Inventing is fun for lots of people – you see a problem or a perceived problem and have the satisfaction of dreaming up a solution. The work is interesting, creative, and often even productive. How can you beat it? I admire problem solvers and totally understand why this is such an engaging and fun activity. However inventing for fun is to inventing for money as taking a Sunday drive is to racing at the Daytona 500. Both are perfectly worthwhile things to do, but it’s not difficult to tell who is doing what. The differences are obvious.
DIFFERENCE NO. 1
The person who’s inventing for fun dreams up zillions of ideas – he almost can’t help it. One day it’s for a new garden product, the next it’s a laundry room product and the next it’s something for the car. Flitting here, flitting there, without a clue about any of these industries and where his inventions might fit in. The person inventing for money understands that inventing is often the easy part and that the real creativity is in knowing what to invent. He or she understands that before trying to invent anything the inventor for money must first really study the industry in which the new invention is intended to compete. A company intended to branch out into a new field would never do so without first intensely investigating the new industry to determine where its targets of opportunity lie. Since that’s so logical for a company, why shouldn’t it be just as logical for the inventor?
Before even thinking about a new product idea, the invent-for-money guy first learns how the industry operates, how products are distributed, the industry’s cyclical selling periods, the trade discounts, which companies are on the rise and which are on the decline, which products are hot and which are not, which products flopped in the past and which are on the rise. Only after he has determined a need, a target of opportunity or an undiscovered niche, does the inventor-for-money set out to invent the actual product. To invent for an unknown industry usually results in inventing what’s already been invented or solving a problem that no one cares about. It’s like a custom tailor making a suit and then looking for someone it fits.
The inventor-for-fun looks at his creation and proclaims, “It’ll sell in the millions!” The truth is, he really hasn’t the foggiest idea if the product has any commercial value at all, and isn’t even aware of who his product really has appeal to. “The consumer of course”, he’ll say, as if only a fool would see a reason to ask. However, that’s the wrong answer. The person inventing for money understands that a licensable product is invented for the licensee. That’s who he has to please. Pleasing the consumer is beside the point. That’s the licensee’s job, not the inventor’s. The person inventing for money understands that a product’s marketability and its licensability are not the same thing.
The hard truth is that companies don’t like to sign licensing agreements. They’ll only do it, kicking and screaming, if the idea is fresh and exciting, if the start-up costs are in proportion to the anticipated returns, and if the idea brings new profits to the company instead of simply switching sales from one product to another. You’ll notice I haven’t said that the invention has to improve the lives or the well being of the consumer. Worry instead about improving the well being of the licensee. After all, he’s the one signing the checks – and anyway, he knows a lot more about pleasing the consumer than you do. That’s why you brought your product to him in the first place.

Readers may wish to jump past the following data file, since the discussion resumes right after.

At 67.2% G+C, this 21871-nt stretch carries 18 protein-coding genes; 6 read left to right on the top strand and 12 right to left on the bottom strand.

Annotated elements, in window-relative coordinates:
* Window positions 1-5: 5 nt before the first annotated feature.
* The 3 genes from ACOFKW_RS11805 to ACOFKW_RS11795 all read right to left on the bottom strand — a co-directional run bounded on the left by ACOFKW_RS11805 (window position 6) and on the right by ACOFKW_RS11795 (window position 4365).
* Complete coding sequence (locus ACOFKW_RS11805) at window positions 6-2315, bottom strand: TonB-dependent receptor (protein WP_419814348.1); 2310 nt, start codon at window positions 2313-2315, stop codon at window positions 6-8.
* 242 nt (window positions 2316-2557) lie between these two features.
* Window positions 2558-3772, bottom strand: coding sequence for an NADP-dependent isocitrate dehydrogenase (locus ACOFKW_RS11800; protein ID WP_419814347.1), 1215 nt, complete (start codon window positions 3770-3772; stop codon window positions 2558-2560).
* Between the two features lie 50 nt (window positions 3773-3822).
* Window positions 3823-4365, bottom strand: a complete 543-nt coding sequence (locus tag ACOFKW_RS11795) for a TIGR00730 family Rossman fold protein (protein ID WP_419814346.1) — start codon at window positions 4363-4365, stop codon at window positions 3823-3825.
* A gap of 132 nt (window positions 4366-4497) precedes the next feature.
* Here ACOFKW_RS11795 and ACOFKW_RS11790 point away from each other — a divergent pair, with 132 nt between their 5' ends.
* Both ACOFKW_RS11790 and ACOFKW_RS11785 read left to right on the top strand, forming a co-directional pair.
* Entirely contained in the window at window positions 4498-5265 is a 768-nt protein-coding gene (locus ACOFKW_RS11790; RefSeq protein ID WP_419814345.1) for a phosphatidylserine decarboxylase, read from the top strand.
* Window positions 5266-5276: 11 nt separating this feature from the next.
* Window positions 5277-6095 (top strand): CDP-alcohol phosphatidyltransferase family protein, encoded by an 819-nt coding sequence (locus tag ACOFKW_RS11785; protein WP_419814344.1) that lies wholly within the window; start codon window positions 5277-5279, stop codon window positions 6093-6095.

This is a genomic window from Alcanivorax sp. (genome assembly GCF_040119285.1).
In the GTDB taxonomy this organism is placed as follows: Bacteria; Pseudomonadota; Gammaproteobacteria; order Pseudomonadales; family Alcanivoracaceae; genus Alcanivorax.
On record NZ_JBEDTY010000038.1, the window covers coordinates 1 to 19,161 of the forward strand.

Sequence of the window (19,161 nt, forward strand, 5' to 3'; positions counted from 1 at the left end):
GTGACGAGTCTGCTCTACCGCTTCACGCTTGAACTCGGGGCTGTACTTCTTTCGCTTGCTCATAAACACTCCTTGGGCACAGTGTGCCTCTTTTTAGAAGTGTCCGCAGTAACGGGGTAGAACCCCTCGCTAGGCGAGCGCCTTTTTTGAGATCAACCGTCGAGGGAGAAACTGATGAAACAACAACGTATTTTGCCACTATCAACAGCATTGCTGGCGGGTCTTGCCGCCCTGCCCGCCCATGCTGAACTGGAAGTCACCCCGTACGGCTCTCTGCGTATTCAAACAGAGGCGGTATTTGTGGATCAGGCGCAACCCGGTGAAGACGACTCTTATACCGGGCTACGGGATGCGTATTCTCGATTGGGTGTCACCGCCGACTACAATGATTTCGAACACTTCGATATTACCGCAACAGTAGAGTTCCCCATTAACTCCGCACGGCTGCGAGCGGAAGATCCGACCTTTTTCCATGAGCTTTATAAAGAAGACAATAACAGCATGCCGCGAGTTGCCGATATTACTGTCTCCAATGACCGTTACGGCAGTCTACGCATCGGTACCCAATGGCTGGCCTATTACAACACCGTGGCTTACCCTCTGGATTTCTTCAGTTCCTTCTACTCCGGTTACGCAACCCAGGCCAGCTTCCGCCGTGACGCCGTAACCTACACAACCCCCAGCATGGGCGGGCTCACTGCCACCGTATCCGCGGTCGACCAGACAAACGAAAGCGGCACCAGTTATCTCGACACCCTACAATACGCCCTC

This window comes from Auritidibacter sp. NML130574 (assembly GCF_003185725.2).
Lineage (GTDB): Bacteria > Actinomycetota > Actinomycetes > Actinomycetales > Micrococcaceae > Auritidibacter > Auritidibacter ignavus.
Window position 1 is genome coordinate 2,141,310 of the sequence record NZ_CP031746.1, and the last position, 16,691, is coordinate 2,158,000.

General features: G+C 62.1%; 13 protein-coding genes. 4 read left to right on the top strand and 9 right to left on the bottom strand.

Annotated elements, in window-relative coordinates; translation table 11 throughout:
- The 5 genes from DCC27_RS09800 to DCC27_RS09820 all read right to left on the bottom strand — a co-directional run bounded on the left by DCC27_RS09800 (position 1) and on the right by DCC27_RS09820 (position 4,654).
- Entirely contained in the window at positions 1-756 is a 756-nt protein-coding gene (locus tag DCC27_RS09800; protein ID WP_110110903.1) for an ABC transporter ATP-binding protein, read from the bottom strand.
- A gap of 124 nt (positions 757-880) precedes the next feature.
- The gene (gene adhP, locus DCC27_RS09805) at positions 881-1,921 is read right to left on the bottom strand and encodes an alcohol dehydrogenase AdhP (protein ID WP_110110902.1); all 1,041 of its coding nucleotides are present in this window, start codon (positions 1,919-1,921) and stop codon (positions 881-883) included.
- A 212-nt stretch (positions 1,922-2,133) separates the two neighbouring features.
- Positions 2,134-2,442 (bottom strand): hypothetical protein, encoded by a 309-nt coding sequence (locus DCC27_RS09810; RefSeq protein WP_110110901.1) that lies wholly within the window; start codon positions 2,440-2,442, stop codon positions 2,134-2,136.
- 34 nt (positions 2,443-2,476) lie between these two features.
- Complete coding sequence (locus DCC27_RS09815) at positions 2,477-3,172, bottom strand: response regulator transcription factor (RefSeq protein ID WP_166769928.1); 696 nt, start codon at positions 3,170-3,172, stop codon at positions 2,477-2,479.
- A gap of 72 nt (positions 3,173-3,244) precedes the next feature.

The invent-for-fun person will do everything to avoid personal face-to-face rejection. He’ll run to get a patent and send out a bunch of unsolicited letters to names out of a directory, or he’ll seek advice on Internet newsgroups from others who also have never licensed anything, or he’ll surrender his bankroll to an invention submission company, or he’ll build a website and put his trust in the miracle of the Internet. None of these activities brings results. They never have and they never will.
On the other hand, the invent-for-money person will do everything possible to get himself and his invention in front of the boss of the company that can best sell his product. He’ll do it himself or he’ll get someone like me to do it for him – but either way he knows that nothing happens unless a face-to-face presentation is made to the person who has the authority to say yes. There are no shortcuts and no substitutions.
I’ve created and licensed more products of my own and those of other inventors than I can count, certainly more than a hundred, and can honestly report that I never closed a deal in any way other than a face-to-face meeting. I used to try calling and mailing the material but it was so hopeless that I long ago gave up trying. I can also honestly report that I never closed a deal unless I met with the person who could make the decision. Engineers, sales assistants, folks from the design department – they’re all just gatekeepers who have the authority to say no, but haven’t the authority to say yes. And the truth of the matter is that they’re all your enemy. The gatekeeper feels it reflects badly on him if the boss gets excited about an idea from an outsider since he’s the one being paid a salary to dream them up. It’s predictable that he’ll do his best to facilitate your failure.
There’s certainly nothing wrong in inventing-for-fun; it’s a creative and engrossing activity. If you want someone to pay you for the results, then I hope you will consider the fact that inventing for money is first and foremost a business with all the failures and successes that every business experiences. However, if you keep sight of your goal, and if you maintain your approach to it in a businesslike manner, there’s no reason why you won’t start achieving the kind of successful results that you will have earned by your efforts.